Among the more damning indictments of John Farrell’s tenure in Toronto came during spring training, when Blue Jays center fielder Colby Rasmus accused his former manager of overreacting whenever times got tough.

“It was like panic mode, ‘What are we doing?’ ” Rasmus said. “It was just a bad feeling.”

So, it was worth noting the steadiness of Farrell’s hand yesterday in the face of the Red Sox’ first sustained period of adversity. During a stretch of nine losses in 11 games, the Sox had scored only 36 runs on 91 hits and batted .244 with a .310 on-base percentage, leaving the masses clamoring for a massive shakeup of the batting order.

Instead, Farrell kept the status quo, barely altering the lineup last night even against Tampa Bay Rays ace David Price. Instead of stressing out, Farrell stressed only that it’s “important for these players to know we believe in our guys.”

Panic? What panic?

Sure enough, the Red Sox rewarded Farrell’s faith, breaking out for eight runs in the third inning en route to a 9-2 giggler against the Rays at Tropicana Field. Will Middlebrooks notched an opposite-field double and homer that may well serve as the best indications that he’s finally emerging from his six-week slump, and Stephen Drew turned out the lights with a grand slam.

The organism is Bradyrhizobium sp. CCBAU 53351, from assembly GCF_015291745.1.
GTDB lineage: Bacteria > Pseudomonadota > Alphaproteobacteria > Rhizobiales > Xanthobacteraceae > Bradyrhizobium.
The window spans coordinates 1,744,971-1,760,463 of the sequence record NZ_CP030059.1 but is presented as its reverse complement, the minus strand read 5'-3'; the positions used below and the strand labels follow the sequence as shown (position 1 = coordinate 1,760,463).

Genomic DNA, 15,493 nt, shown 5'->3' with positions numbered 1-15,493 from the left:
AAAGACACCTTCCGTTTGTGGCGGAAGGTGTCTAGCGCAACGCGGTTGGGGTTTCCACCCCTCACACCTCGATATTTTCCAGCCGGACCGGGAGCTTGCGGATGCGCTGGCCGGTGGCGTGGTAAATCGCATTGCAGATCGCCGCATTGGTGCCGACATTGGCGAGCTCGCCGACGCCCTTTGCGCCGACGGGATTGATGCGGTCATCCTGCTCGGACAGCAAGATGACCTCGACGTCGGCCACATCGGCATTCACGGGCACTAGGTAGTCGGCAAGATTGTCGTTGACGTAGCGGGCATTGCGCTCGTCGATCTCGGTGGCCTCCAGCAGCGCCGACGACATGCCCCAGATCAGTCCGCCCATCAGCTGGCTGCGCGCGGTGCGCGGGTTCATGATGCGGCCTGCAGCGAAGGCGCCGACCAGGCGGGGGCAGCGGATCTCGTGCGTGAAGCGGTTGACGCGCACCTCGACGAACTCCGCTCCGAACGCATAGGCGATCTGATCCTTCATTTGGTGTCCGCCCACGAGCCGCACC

The offense provided more than enough support for ace Jon Lester and left everyone wondering where it went for the past two weeks.

“I mean, you had the same lineup that you won all the games with,” Drew said, referring to the Red Sox’ 20-8 start that has fizzled this month. “It’s one of those things. It’s there.”

A bout of triceps tightness sidelined Price after only 57 pitches with one out in the third inning. But the reigning AL Cy Young Award winner already had given up four runs on five hits, and if not for the injury, you got the feeling the Red Sox’ awakened offense may have applied the knockout punch.

Drew opened the third inning with a walk, then advanced on Jacoby Ellsbury’s single. And considering the Red Sox had been struggling badly with runners in scoring position, Dustin Pedroia’s one-out RBI single may have been the most important hit of the game.

“The timely hitting hasn’t really been there the past week or so,” Middlebrooks said. “But Pedey’s the leader on this team, and he helps take us out of any hole we’re in, it seems like.”